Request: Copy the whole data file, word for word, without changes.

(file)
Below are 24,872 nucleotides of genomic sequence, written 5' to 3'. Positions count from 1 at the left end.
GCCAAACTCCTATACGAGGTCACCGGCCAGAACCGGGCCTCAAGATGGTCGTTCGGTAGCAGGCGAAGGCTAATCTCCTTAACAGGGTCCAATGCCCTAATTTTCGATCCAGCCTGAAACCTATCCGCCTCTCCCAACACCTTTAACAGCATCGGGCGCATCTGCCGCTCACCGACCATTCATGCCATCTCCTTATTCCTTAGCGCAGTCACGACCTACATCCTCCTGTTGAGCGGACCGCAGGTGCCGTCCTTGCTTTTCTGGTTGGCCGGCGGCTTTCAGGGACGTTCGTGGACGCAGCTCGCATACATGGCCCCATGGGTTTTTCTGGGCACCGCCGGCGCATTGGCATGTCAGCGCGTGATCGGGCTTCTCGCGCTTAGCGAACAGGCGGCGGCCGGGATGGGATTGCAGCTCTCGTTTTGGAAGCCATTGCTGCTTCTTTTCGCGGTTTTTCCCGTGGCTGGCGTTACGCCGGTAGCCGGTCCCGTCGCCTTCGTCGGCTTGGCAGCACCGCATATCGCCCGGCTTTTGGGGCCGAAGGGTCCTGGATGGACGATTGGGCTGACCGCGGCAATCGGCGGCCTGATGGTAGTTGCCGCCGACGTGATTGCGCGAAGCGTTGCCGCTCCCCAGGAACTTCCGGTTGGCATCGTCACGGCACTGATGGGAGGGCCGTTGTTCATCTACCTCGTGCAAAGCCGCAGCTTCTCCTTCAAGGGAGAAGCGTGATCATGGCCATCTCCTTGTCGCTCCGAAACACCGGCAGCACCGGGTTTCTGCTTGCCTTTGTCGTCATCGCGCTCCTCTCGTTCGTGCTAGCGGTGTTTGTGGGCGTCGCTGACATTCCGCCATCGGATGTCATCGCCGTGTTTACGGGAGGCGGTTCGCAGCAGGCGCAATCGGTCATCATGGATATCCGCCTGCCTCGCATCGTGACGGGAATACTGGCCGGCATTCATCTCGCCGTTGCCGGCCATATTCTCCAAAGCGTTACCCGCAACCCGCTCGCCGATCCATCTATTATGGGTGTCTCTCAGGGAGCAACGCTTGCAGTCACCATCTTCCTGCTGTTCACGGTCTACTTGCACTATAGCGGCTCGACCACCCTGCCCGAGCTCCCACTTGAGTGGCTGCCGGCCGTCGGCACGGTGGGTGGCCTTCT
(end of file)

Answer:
Below are 24,872 nucleotides of genomic sequence, written 5' to 3'. Positions count from 1 at the left end.
GCCAAACTCCTATACGAGGTCACCGGCCAGAACCGGGCCTCAAGATGGTCGTTCGGTAGCAGGCGAAGGCTAATCTCCTTAACAGGGTCCAATGCCCTAATTTTCGATCCAGCCTGAAACCTATCCGCCTCTCCCAACACCTTTAACAGCATCGGGCGCATCTGCCGCTCACCGACCATTCATGCCATCTCCTTATTCCTTAGCGCAGTCACGACCTACATCCTCCTGTTGAGCGGACCGCAGGTGCCGTCCTTGCTTTTCTGGTTGGCCGGCGGCTTTCAGGGACGTTCGTGGACGCAGCTCGCATACATGGCCCCATGGGTTTTTCTGGGCACCGCCGGCGCATTGGCATGTCAGCGCGTGATCGGGCTTCTCGCGCTTAGCGAACAGGCGGCGGCCGGGATGGGATTGCAGCTCTCGTTTTGGAAGCCATTGCTGCTTCTTTTCGCGGTTTTTCCCGTGGCTGGCGTTACGCCGGTAGCCGGTCCCGTCGCCTTCGTCGGCTTGGCAGCACCGCATATCGCCCGGCTTTTGGGGCCGAAGGGTCCTGGATGGACGATTGGGCTGACCGCGGCAATCGGCGGCCTGATGGTAGTTGCCGCCGACGTGATTGCGCGAAGCGTTGCCGCTCCCCAGGAACTTCCGGTTGGCATCGTCACGGCACTGATGGGAGGGCCGTTGTTCATCTACCTCGTGCAAAGCCGCAGCTTCTCCTTCAAGGGAGAAGCGTGATCATGGCCATCTCCTTGTCGCTCCGAAACACCGGCAGCACCGGGTTTCTGCTTGCCTTTGTCGTCATCGCGCTCCTCTCGTTCGTGCTAGCGGTGTTTGTGGGCGTCGCTGACATTCCGCCATCGGATGTCATCGCCGTGTTTACGGGAGGCGGTTCGCAGCAGGCGCAATCGGTCATCATGGATATCCGCCTGCCTCGCATCGTGACGGGAATACTGGCCGGCATTCATCTCGCCGTTGCCGGCCATATTCTCCAAAGCGTTACCCGCAACCCGCTCGCCGATCCATCTATTATGGGTGTCTCTCAGGGAGCAACGCTTGCAGTCACCATCTTCCTGCTGTTCACGGTCTACTTGCACTATAGCGGCTCGACCACCCTGCCCGAGCTCCCACTTGAGTGGCTGCCGGCCGTCGGCACGGTGGGTGGCCTTCT